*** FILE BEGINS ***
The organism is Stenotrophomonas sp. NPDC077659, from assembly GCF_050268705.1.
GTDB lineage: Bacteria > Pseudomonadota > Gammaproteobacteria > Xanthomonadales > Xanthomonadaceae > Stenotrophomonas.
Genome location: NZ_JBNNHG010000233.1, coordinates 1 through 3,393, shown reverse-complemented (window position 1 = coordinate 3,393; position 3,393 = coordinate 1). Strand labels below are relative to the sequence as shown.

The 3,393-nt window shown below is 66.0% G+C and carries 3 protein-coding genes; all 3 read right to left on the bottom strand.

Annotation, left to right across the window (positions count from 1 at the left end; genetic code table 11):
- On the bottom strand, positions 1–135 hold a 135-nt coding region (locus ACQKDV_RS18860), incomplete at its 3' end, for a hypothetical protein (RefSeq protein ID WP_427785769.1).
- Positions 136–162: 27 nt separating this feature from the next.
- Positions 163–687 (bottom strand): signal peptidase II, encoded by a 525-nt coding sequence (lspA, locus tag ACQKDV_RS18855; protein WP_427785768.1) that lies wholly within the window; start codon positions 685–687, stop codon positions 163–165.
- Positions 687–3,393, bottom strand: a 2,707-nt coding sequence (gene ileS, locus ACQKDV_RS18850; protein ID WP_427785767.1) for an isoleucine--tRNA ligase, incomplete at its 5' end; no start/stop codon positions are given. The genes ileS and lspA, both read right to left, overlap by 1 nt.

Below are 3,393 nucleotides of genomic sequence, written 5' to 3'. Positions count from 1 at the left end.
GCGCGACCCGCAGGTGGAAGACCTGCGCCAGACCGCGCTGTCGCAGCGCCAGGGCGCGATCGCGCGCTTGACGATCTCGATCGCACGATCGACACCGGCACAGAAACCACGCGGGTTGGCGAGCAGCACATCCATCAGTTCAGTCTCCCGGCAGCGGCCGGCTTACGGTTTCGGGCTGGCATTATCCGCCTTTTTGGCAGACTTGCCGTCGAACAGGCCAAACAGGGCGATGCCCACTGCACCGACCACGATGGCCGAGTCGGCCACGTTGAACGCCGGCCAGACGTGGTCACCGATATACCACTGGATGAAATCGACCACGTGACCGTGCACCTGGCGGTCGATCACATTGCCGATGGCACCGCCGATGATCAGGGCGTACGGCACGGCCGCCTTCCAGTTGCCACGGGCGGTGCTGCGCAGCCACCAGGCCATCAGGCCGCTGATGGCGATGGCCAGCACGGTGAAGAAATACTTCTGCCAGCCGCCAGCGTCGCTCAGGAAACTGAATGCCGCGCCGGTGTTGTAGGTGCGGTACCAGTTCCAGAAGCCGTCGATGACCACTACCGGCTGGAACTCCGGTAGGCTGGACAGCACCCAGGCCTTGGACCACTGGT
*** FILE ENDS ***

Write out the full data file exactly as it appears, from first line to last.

The organism is Stenotrophomonas sp. NPDC077659, from assembly GCF_050268705.1.
GTDB lineage: Bacteria > Pseudomonadota > Gammaproteobacteria > Xanthomonadales > Xanthomonadaceae > Stenotrophomonas.
Genome location: NZ_JBNNHG010000233.1, coordinates 1 through 3,393, shown reverse-complemented (window position 1 = coordinate 3,393; position 3,393 = coordinate 1). Strand labels below are relative to the sequence as shown.

The 3,393-nt window shown below is 66.0% G+C and carries 3 protein-coding genes; all 3 read right to left on the bottom strand.

Annotation, left to right across the window (positions count from 1 at the left end; genetic code table 11):
- On the bottom strand, positions 1–135 hold a 135-nt coding region (locus ACQKDV_RS18860), incomplete at its 3' end, for a hypothetical protein (RefSeq protein ID WP_427785769.1).
- Positions 136–162: 27 nt separating this feature from the next.
- Positions 163–687 (bottom strand): signal peptidase II, encoded by a 525-nt coding sequence (lspA, locus tag ACQKDV_RS18855; protein WP_427785768.1) that lies wholly within the window; start codon positions 685–687, stop codon positions 163–165.
- Positions 687–3,393, bottom strand: a 2,707-nt coding sequence (gene ileS, locus ACQKDV_RS18850; protein ID WP_427785767.1) for an isoleucine--tRNA ligase, incomplete at its 5' end; no start/stop codon positions are given. The genes ileS and lspA, both read right to left, overlap by 1 nt.

Below are 3,393 nucleotides of genomic sequence, written 5' to 3'. Positions count from 1 at the left end.
GCGCGACCCGCAGGTGGAAGACCTGCGCCAGACCGCGCTGTCGCAGCGCCAGGGCGCGATCGCGCGCTTGACGATCTCGATCGCACGATCGACACCGGCACAGAAACCACGCGGGTTGGCGAGCAGCACATCCATCAGTTCAGTCTCCCGGCAGCGGCCGGCTTACGGTTTCGGGCTGGCATTATCCGCCTTTTTGGCAGACTTGCCGTCGAACAGGCCAAACAGGGCGATGCCCACTGCACCGACCACGATGGCCGAGTCGGCCACGTTGAACGCCGGCCAGACGTGGTCACCGATATACCACTGGATGAAATCGACCACGTGACCGTGCACCTGGCGGTCGATCACATTGCCGATGGCACCGCCGATGATCAGGGCGTACGGCACGGCCGCCTTCCAGTTGCCACGGGCGGTGCTGCGCAGCCACCAGGCCATCAGGCCGCTGATGGCGATGGCCAGCACGGTGAAGAAATACTTCTGCCAGCCGCCAGCGTCGCTCAGGAAACTGAATGCCGCGCCGGTGTTGTAGGTGCGGTACCAGTTCCAGAAGCCGTCGATGACCACTACCGGCTGGAACTCCGGTAGGCTGGACAGCACCCAGGCCTTGGACCACTGGT